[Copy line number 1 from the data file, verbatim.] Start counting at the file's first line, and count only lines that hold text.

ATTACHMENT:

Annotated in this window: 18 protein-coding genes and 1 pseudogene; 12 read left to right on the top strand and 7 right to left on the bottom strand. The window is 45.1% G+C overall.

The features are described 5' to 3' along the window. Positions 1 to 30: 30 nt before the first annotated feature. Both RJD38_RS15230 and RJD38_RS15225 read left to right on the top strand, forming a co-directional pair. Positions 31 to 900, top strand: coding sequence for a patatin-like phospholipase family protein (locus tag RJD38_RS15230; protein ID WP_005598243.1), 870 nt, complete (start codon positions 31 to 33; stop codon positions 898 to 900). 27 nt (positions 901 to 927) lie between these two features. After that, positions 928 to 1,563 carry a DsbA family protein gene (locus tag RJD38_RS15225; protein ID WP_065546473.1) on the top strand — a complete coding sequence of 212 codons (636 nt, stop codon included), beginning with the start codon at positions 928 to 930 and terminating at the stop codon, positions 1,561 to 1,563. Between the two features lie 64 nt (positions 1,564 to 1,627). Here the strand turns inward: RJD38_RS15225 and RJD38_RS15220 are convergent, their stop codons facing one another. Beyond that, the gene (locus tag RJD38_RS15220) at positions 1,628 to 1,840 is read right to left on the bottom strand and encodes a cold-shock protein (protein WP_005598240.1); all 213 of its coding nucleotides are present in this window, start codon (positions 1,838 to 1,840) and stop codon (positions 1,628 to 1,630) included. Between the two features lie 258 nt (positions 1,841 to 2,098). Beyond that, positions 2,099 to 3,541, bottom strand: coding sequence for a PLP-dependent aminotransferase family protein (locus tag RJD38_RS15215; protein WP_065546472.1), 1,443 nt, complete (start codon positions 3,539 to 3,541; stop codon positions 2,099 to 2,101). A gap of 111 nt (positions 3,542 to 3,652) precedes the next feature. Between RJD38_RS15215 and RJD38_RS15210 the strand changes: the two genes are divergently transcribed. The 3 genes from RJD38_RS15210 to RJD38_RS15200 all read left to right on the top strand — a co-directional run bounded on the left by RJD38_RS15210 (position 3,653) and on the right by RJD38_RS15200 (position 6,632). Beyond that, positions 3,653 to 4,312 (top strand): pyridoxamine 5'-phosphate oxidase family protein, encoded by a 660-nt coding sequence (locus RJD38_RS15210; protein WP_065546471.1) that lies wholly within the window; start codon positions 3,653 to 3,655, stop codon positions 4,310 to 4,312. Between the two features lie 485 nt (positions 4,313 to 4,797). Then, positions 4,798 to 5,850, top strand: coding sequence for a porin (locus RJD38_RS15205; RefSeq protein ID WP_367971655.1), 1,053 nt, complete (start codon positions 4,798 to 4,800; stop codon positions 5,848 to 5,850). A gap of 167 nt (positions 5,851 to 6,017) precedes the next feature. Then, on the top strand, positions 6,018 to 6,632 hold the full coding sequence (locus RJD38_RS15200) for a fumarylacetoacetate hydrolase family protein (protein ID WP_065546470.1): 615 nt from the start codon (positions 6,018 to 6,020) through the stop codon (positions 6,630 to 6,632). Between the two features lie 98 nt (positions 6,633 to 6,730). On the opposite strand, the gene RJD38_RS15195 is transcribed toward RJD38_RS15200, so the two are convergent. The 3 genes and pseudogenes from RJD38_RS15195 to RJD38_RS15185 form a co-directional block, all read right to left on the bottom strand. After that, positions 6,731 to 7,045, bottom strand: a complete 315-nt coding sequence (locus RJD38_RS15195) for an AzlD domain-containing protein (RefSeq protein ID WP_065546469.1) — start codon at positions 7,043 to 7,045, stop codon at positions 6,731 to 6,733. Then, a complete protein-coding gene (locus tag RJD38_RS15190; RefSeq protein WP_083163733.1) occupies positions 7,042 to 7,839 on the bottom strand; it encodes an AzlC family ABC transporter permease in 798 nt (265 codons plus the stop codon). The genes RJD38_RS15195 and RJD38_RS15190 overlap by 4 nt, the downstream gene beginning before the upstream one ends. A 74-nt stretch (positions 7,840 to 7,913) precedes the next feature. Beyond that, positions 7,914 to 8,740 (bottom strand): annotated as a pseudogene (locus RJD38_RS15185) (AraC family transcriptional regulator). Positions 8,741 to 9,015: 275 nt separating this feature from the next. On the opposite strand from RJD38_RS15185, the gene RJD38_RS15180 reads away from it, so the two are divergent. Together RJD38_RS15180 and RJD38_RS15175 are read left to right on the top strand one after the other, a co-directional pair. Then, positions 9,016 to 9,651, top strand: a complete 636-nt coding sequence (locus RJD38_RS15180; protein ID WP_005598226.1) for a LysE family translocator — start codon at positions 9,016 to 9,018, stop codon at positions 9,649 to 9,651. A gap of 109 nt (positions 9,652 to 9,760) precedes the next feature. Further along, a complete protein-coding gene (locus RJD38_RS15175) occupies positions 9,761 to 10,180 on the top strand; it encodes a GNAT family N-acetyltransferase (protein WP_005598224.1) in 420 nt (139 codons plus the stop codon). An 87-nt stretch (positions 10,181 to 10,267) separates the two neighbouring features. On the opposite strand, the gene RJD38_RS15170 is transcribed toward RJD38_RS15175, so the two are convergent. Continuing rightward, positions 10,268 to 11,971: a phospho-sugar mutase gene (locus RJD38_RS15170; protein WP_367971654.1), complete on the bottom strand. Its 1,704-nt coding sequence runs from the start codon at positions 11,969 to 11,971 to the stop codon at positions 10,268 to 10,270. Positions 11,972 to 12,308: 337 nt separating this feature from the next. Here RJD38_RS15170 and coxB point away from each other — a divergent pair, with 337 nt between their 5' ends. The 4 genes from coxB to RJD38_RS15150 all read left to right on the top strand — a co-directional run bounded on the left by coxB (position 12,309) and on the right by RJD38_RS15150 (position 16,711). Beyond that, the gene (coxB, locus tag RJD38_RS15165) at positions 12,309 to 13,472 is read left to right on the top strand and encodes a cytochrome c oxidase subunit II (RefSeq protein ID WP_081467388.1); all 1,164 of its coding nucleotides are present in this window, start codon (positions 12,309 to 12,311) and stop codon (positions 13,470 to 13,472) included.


Annotated in this window: 18 protein-coding genes and 1 pseudogene; 12 read left to right on the top strand and 7 right to left on the bottom strand. The window is 45.1% G+C overall.